Making it easier for users to accomplish their tasks also has fundamental business impacts too. For instance, Boingo found a 34% increase in conversion when they dropped the number of input fields by 11!

Try and get down to the core essence of what the users are trying to achieve.

“Booking a hotel happens in 3 taps and a swipe. This is a competitive advantage.”

– Sam Shank, CEO of Hotel Tonight

Sometimes it can take big changes inside an organization for you to really go small on the design of your input forms because companies struggle to let go of the way they had been doing things in the years. As departments built up in the PC-dominated years trying to exert their involvements in the mobile era, you end up with stuff that isn’t focused enough because it’s built off previous models.


Cross-Device Usages

52% of US laptop owners have smartphone.

31% of US smartphone owners have a tablet.

13% of Americans own laptop, tablet and smartphone and 90% use multiple screens sequentially and most do so in the same day.

Many people also use different devices at the same time.


which means there’s a great opportunity for creating experiences that take multiple-devices into account.


Here’s some verbs that map to things that people are trying to do:

  1. Access
  2. Flow
  3. Control
  4. Push


Access is the ability to view and interact with contents on multiple devices, e.g. Chrome offers the ability to continue browsing on a new device from where you left over on another, and the back/forward buttons continue to work so that you can transition from one device to another seamlessly. Similarly, Amazon’s whisper sync offers the same seamless transitions with your Kindle-enabled devices.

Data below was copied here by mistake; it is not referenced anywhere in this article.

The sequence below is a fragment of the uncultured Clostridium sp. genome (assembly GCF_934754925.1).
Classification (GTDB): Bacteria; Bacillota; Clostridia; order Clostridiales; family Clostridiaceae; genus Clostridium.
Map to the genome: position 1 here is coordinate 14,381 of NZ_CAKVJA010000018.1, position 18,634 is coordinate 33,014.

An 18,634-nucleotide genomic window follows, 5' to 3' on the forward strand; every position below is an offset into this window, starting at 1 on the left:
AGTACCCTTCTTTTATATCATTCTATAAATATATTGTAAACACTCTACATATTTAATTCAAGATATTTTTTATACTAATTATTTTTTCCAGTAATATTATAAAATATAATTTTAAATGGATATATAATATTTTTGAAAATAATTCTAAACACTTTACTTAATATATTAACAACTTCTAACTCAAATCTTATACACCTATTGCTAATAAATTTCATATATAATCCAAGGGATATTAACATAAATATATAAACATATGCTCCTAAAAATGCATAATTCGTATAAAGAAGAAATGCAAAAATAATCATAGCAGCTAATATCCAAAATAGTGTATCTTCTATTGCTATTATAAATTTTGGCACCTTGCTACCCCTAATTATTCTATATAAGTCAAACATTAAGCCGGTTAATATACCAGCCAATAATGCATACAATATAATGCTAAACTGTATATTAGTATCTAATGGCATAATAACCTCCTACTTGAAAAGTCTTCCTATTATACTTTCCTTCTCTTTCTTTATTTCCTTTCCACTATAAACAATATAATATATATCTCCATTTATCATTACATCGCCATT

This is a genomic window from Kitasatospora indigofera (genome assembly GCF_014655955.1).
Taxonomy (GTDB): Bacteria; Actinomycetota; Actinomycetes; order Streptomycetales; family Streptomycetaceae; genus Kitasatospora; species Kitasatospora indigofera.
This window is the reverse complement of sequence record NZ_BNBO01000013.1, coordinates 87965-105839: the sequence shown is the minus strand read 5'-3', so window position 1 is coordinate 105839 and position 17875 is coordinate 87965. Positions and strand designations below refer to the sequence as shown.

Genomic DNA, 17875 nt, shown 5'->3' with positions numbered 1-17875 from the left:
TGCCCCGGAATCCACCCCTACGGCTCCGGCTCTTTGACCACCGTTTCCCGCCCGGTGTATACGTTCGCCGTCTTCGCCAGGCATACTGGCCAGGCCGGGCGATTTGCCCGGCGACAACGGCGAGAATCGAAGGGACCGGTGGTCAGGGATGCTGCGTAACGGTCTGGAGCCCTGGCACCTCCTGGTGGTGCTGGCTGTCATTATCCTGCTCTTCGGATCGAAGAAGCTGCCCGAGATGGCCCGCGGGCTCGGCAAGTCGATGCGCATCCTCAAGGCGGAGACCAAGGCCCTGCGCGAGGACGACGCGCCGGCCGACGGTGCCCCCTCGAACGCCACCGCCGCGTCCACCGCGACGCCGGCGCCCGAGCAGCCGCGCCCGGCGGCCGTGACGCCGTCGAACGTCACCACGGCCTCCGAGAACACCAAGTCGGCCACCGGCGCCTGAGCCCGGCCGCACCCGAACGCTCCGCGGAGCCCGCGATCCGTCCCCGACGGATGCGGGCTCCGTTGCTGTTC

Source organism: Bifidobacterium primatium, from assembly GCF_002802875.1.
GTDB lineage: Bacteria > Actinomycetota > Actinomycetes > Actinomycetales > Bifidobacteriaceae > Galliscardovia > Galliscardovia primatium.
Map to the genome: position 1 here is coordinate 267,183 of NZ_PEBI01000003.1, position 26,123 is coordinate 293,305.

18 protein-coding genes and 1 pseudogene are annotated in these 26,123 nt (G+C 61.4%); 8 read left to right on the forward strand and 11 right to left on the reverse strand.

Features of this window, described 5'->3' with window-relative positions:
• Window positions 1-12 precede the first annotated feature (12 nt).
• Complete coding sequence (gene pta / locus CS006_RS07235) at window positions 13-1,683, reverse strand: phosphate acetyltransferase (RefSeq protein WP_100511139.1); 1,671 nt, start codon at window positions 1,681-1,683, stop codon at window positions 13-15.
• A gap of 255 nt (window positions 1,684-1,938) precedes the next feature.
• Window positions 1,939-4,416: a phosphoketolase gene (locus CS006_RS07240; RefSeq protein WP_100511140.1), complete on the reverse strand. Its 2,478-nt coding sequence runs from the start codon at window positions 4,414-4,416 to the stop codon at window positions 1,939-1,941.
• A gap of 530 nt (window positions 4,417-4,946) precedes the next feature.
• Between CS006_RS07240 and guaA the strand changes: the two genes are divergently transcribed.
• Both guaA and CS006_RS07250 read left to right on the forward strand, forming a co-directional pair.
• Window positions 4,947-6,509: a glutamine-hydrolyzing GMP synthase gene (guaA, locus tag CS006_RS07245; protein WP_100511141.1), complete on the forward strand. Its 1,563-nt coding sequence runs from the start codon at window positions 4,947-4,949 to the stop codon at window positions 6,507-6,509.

But we want more than just seamlessly move content, we also want to seamlessly move our processes, and that’s Flow. E.g. when you search addresses on Google maps on the PC and later on having access to those searches as dropdowns on the phone. This simple example also illustrates how you can use each device for what it’s good for, the PC is good for seeing the big map and entering addresses, whereas the phone is portable, has GPS and audio directions.



Control allows one device to act as interface for another. E.g. you can turn authentication into a multi-device experience, OneID lets you set one device to unlock only if you send an unlock PIN on another, for instance to log on on the laptop you’ll get a notification on your phone to enter your PIN and unlock the laptop.



Push is the ability to send stuff between devices. You can use screen mirroring to project contents from your mobile devices to your TV, but experiences of using Chromecast doesn’t take advantage of what each device does well. Instead you want to design experiences that are tailored for each device and how they’re used.

image image


As new types of devices such as iWatch and Google Glass start to hit the market, we will have to push even harder to make the user interface simpler to work on those devices.





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7 thoughts on “NDC Oslo 2014 – Takeaways from keynote “It’s a write/read web””

  1. Thanks for the notes! Saw you blog from Luke’s tweet.

    I attended Luke’s talk on the same topic here in San Francisco. It’s awesome! Also had lots of notes.

    At the end of Luke’s talk, he briefly talked about cross-device. I attended another nice talk specifically on “multi-device” recently. It’s by Michal Levin, a Sr. UX at Google. She talked a framework for multi-device environment, and had lots of interesting examples. I took lots of notes, check it out if interested: http://www.yingyingz.com/2014/05/designing-multi-device-experiences-talk-michal-levin/
    Her book “Designing Multi-Device Experiences” is also worth reading.

    I’m a UX designer in SF.


  2. theburningmonk

    @Yingying – thanks for pointing to that Michal Levin’s work, I’ll have a look and forward it onto our UI/UX designers who I’m sure will be able to learn lots from it.

    Do you by any chance have a link to a recording of her talk, the slides would do as well.